A high-ranking Ministry of Education official has admitted that the massive expansion of university enrolment that began in 1999 was a decision made in haste, and has resulted in lower-quality higher education.
While a spokesman from the Ministry has denied that such an admission was ever made it seems at the very least possible and has provoked a major debate in Chinese academe.
Most major newspapers discussing the Times University Rankings highlighted the fact that Peking University, considered to be the most prestigious in mainland China, had dropped from 14th place in 2006 to 36th in 2007 and then to 50th in 2008.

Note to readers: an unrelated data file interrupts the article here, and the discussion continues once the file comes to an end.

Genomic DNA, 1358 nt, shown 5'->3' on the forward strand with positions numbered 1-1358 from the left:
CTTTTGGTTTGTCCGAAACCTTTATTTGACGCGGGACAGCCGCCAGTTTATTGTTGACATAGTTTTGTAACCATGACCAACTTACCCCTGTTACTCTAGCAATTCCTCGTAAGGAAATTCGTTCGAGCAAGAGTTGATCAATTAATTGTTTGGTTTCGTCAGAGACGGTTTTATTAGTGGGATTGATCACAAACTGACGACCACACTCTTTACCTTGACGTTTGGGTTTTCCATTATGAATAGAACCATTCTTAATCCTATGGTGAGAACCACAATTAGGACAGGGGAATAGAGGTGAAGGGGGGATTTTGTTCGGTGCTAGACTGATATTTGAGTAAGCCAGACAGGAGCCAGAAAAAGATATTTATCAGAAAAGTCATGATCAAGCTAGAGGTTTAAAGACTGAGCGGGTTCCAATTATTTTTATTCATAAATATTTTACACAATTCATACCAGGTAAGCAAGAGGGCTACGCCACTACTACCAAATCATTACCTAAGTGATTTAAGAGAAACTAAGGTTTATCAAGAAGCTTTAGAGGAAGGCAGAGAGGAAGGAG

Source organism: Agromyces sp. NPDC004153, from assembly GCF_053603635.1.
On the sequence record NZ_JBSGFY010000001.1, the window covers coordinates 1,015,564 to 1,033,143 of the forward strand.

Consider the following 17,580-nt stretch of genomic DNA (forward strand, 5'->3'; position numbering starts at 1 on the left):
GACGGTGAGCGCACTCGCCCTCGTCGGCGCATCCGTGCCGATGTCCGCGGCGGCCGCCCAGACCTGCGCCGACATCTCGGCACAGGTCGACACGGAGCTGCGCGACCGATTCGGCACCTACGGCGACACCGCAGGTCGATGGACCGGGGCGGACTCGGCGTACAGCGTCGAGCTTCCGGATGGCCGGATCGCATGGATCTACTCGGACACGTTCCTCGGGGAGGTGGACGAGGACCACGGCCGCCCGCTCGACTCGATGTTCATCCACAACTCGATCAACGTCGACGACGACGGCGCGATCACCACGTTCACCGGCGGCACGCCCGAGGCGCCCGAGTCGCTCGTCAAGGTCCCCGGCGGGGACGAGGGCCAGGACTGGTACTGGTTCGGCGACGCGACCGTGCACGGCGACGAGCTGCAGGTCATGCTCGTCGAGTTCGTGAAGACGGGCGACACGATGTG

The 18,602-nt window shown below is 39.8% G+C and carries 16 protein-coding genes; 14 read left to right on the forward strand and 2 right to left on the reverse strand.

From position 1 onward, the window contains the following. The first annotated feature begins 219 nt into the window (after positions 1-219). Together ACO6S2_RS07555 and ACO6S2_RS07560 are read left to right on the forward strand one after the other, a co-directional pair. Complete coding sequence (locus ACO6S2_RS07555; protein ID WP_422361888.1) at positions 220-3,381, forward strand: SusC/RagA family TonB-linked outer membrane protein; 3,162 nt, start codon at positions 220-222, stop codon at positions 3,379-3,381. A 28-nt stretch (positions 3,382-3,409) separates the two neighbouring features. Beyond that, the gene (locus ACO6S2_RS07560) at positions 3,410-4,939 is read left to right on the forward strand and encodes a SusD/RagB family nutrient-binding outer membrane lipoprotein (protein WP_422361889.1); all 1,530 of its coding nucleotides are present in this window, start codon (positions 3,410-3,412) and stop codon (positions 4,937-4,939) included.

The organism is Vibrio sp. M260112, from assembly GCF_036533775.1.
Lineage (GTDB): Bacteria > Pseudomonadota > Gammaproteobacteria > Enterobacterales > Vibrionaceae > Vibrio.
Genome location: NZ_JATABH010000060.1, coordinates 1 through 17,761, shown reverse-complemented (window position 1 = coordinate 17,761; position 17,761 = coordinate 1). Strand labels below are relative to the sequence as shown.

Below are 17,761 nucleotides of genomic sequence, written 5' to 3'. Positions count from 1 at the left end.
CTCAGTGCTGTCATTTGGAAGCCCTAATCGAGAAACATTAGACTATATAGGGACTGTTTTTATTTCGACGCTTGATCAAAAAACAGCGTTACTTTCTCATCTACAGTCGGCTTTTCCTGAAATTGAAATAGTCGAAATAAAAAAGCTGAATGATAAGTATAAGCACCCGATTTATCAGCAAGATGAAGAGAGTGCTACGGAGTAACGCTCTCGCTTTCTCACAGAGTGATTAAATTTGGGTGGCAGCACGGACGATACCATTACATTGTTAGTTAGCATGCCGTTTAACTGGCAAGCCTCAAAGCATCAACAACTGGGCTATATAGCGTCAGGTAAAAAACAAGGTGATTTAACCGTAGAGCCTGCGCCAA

But the rankings attracted little comment from scholars or officials from the Ministry.
The reason for their apparent indifference may lie in the fact that in August, the Graduate School of Education at Shanghai Jiao Tong University published its 2008 Academic Ranking of World Universities (ARWU). In these, Peking University was ranked 240th — down from 228th in 2007.
The author, Hong Bing, is associate professor, School of Journalism, Fudan University, Shanghai.